Maximum Oxygen Intake (VO2max)

In reading the running literature, one see discussions of VO2max. VO2max is a measurement of your maximum oxygen intake. All muscular movement, as well as the functioning of internal organs need oxygen. When we start running, our breathing rate increases to give our body additional oxygen to support the increased activity. If a runner can increase his or her VO2max, the person can get additional oxygen with less increase in breathing-rate. If you're a recreational runner who isn't interested in competition, you probably won't be concerned how fast you run and you probably won't do speed workouts. You can thus ignore VO2max. However, if you're a competitive runner who wants to increase your speed, you will need to train to increase your oxygen capacity or VO2max, because increased speed needs additional oxygen.

VO2max Training

You increase your VO2max by running fast followed by jogging for recovery. This is a fast pace but not "all out". Runners typically train for VO2max by running faster than their 5K pace for 3 to 5 minutes (the amount faster depends on the condition and age of the runner), with 4 or 5 minutes of jogging afterward for recovery. An example of a VO2max pace might be running intervals at 10-30 seconds per mile faster than the 5K pace. VO2max training is very stressful on your body, and beginning runners should not do it. VO2max training will cause heart rates to be 85% to 95% of maximum.

Estimating VO2max

Instead of putting great stress on your body to measure your maximum oxygen intake, you can estimate your VO2max. One equation that gives a reasonable estimation of maximum oxygen intake is the following

VO2max = 15(HRmax/HRrest)

That is, divide your maximum heart rate by your resting heart rate and multiply that quotient by 15. As one trains as a runner, his or her heart rate decreases because their body becomes more efficient in using the oxygen delivered to it, thus reducing the rate at which the heart pumps blood. The fast pace described above for measuring VO2max is a good way, probably the quickest way, to reduce your resting heart rate.

Look at the ratio of the two heart rates. You can increase your VO2max by increasing your maximum heart rate or by decreasing your resting heart rate. There isn't much you can do about increasing your maximum heart rate, because that is a product of the biological properties of your body. But, there is a lot you can do to reduce your resting heart rate. The fast running that is described above will, over time, decrease your resting heart rate. For example, a typical heart rate for non-athletes is 70, although that value varies with the individual. During my mid 40s when I ran marathons, my wakeup (resting) heart rate was 44, and it dropped to 40 as I trained for marathons. During marathon training, my resting heart rate was significantly below the typical heart rate for non-athletes, indicating that my body received more oxygen per heart beat than bodies of typical non-athletes. Although I'm no longer training for marathons and am older, my wakeup heart rate is 53 and is still below the typical values of non-athletes. And, my VO2max (estimated 45) is significantly higher than that of non-athletes my age (estimated 28 - 35). During my marathon training, my estimated VO2max was 67.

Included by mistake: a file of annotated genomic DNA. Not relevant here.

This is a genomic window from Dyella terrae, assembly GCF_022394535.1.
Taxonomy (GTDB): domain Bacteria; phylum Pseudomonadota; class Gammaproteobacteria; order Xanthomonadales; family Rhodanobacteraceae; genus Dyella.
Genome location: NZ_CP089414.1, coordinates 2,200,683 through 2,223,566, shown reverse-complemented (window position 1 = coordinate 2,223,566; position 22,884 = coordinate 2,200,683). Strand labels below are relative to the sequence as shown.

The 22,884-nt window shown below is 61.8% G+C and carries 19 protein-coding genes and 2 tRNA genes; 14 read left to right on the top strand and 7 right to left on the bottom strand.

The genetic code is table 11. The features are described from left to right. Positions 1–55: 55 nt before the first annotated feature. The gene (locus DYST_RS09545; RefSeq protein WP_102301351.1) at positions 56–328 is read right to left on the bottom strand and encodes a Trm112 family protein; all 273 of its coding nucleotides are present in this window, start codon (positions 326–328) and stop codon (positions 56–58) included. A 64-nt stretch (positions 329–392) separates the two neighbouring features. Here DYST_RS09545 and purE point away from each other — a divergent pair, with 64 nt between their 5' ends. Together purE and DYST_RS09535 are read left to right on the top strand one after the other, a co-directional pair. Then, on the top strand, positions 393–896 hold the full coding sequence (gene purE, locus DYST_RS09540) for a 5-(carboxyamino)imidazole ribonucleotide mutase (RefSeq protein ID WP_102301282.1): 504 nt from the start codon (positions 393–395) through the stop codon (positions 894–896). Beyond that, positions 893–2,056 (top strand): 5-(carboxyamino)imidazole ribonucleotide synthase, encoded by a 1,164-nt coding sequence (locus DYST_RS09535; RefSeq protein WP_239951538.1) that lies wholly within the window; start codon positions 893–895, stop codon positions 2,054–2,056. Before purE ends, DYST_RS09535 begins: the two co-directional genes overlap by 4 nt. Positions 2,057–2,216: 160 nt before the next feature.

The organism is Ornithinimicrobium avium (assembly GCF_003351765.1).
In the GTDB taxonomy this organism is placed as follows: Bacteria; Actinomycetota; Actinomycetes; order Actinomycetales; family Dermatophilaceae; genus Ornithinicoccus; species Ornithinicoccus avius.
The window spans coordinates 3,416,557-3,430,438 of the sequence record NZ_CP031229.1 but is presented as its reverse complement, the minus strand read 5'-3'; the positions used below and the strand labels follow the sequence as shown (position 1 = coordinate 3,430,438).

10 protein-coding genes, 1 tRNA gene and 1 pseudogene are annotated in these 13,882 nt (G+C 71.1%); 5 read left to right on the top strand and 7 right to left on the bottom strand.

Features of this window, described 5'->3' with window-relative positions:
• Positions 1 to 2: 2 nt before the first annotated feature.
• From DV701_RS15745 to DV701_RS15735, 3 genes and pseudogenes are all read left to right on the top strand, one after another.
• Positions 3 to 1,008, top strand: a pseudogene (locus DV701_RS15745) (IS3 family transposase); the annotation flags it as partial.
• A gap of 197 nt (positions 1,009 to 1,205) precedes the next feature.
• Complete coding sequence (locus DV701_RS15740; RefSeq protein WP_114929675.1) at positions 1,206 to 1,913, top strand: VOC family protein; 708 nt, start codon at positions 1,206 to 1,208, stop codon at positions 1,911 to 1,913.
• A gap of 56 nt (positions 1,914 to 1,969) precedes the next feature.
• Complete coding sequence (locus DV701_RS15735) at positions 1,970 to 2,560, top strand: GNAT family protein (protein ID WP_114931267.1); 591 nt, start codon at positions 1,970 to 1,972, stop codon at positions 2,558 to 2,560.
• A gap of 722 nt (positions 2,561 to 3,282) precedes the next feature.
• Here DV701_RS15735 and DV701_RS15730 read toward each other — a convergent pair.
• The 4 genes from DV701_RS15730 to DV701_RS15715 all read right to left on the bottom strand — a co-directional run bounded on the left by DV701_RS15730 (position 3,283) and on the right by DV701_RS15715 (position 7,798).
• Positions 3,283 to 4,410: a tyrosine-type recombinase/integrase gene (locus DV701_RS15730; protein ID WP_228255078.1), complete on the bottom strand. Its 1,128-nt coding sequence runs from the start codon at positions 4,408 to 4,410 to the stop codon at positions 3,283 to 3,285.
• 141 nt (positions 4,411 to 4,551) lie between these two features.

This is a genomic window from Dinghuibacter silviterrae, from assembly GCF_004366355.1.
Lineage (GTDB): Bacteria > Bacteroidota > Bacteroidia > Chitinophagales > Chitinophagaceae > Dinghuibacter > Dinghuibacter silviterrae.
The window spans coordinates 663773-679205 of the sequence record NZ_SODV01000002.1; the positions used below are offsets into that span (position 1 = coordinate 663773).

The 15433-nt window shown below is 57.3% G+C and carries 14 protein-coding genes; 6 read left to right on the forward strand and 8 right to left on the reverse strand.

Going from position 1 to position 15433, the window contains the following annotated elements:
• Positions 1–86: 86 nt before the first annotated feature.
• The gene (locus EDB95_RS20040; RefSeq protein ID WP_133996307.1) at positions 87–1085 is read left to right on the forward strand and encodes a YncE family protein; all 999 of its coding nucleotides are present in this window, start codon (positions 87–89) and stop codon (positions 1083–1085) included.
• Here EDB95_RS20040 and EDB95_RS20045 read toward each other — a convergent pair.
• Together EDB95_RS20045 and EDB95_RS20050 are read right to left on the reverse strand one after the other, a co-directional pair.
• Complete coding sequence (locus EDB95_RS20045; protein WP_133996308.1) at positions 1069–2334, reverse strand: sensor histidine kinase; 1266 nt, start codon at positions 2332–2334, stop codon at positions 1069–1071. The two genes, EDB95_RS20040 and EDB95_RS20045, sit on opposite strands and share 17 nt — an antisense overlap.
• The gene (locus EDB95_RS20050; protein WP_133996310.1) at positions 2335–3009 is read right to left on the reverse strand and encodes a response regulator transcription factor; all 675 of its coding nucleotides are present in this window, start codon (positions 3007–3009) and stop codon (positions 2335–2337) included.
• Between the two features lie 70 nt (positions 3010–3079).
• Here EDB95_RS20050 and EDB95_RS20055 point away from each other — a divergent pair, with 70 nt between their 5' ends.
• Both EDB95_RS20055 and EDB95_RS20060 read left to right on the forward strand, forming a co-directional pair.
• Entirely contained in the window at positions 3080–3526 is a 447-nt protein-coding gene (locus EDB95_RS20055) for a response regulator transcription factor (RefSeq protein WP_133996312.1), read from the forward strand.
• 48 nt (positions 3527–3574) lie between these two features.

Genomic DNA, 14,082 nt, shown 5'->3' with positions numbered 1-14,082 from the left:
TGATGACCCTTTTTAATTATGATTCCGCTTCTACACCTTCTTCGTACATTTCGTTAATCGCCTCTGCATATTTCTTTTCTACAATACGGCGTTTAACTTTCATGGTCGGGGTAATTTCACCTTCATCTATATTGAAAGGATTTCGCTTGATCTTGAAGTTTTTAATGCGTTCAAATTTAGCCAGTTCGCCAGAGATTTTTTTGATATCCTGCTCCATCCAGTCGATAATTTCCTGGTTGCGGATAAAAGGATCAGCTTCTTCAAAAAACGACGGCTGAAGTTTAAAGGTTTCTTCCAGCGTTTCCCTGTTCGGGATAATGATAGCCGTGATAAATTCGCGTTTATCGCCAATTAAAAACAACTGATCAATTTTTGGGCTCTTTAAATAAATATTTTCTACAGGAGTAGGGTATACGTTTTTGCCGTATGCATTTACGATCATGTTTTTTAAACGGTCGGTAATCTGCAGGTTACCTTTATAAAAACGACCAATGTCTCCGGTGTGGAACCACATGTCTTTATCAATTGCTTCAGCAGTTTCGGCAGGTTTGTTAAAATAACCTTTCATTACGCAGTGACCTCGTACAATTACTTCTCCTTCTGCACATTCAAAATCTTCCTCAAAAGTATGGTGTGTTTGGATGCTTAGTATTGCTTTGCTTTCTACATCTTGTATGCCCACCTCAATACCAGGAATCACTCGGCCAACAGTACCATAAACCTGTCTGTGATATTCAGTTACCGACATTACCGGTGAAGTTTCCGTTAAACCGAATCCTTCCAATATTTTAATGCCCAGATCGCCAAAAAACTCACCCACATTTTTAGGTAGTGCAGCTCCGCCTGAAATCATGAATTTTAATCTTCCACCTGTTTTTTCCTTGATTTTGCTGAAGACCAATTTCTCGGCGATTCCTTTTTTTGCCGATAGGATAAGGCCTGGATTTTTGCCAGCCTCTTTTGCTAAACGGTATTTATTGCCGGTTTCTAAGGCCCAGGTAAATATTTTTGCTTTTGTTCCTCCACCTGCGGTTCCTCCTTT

Performance Calculator

B. I. Rapoport, a MD/Ph.D at MIT and Harvard, has developed a calculator to estimate VO2max and to give the number of calories needed to complete a marathon within a specified time. The calculator is an easy way to estimate ones VO2max, as well as to give the number of calories one will have to take before or during a marathon to meet ones goal of a completion-time for the marathon.

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